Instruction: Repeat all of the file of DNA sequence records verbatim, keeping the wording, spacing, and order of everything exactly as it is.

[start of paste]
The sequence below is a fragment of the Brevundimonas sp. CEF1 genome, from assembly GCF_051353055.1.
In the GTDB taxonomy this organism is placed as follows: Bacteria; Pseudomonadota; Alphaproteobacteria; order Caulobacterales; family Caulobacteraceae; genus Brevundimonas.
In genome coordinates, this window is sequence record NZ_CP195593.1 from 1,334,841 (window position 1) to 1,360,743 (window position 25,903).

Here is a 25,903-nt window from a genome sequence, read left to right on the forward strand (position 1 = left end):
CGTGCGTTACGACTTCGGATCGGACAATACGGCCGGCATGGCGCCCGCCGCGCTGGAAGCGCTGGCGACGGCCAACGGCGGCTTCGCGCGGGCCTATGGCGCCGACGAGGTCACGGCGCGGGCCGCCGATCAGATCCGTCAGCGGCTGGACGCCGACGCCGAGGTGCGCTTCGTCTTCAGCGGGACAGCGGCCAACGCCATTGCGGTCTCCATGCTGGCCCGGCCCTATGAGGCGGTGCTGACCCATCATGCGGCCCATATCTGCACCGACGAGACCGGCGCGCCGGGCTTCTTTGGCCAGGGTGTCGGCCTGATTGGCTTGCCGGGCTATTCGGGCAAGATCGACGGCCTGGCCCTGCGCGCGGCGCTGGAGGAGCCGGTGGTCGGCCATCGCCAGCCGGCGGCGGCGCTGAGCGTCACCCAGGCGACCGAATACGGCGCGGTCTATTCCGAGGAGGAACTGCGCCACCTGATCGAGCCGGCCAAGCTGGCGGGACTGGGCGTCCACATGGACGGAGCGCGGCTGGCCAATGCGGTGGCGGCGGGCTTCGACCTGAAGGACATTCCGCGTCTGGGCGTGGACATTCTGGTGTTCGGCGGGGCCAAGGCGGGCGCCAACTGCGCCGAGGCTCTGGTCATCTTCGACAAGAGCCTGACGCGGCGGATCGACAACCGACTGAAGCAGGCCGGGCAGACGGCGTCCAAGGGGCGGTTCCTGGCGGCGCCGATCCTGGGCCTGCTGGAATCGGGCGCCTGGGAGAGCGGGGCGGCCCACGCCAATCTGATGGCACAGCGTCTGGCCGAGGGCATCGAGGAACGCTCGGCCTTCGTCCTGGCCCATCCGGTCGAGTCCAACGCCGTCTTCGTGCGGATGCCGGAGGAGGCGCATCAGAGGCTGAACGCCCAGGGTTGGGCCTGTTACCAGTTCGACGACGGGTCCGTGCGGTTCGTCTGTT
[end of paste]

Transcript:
The sequence below is a fragment of the Brevundimonas sp. CEF1 genome, from assembly GCF_051353055.1.
In the GTDB taxonomy this organism is placed as follows: Bacteria; Pseudomonadota; Alphaproteobacteria; order Caulobacterales; family Caulobacteraceae; genus Brevundimonas.
In genome coordinates, this window is sequence record NZ_CP195593.1 from 1,334,841 (window position 1) to 1,360,743 (window position 25,903).

Here is a 25,903-nt window from a genome sequence, read left to right on the forward strand (position 1 = left end):
CGTGCGTTACGACTTCGGATCGGACAATACGGCCGGCATGGCGCCCGCCGCGCTGGAAGCGCTGGCGACGGCCAACGGCGGCTTCGCGCGGGCCTATGGCGCCGACGAGGTCACGGCGCGGGCCGCCGATCAGATCCGTCAGCGGCTGGACGCCGACGCCGAGGTGCGCTTCGTCTTCAGCGGGACAGCGGCCAACGCCATTGCGGTCTCCATGCTGGCCCGGCCCTATGAGGCGGTGCTGACCCATCATGCGGCCCATATCTGCACCGACGAGACCGGCGCGCCGGGCTTCTTTGGCCAGGGTGTCGGCCTGATTGGCTTGCCGGGCTATTCGGGCAAGATCGACGGCCTGGCCCTGCGCGCGGCGCTGGAGGAGCCGGTGGTCGGCCATCGCCAGCCGGCGGCGGCGCTGAGCGTCACCCAGGCGACCGAATACGGCGCGGTCTATTCCGAGGAGGAACTGCGCCACCTGATCGAGCCGGCCAAGCTGGCGGGACTGGGCGTCCACATGGACGGAGCGCGGCTGGCCAATGCGGTGGCGGCGGGCTTCGACCTGAAGGACATTCCGCGTCTGGGCGTGGACATTCTGGTGTTCGGCGGGGCCAAGGCGGGCGCCAACTGCGCCGAGGCTCTGGTCATCTTCGACAAGAGCCTGACGCGGCGGATCGACAACCGACTGAAGCAGGCCGGGCAGACGGCGTCCAAGGGGCGGTTCCTGGCGGCGCCGATCCTGGGCCTGCTGGAATCGGGCGCCTGGGAGAGCGGGGCGGCCCACGCCAATCTGATGGCACAGCGTCTGGCCGAGGGCATCGAGGAACGCTCGGCCTTCGTCCTGGCCCATCCGGTCGAGTCCAACGCCGTCTTCGTGCGGATGCCGGAGGAGGCGCATCAGAGGCTGAACGCCCAGGGTTGGGCCTGTTACCAGTTCGACGACGGGTCCGTGCGGTTCGTCTGTT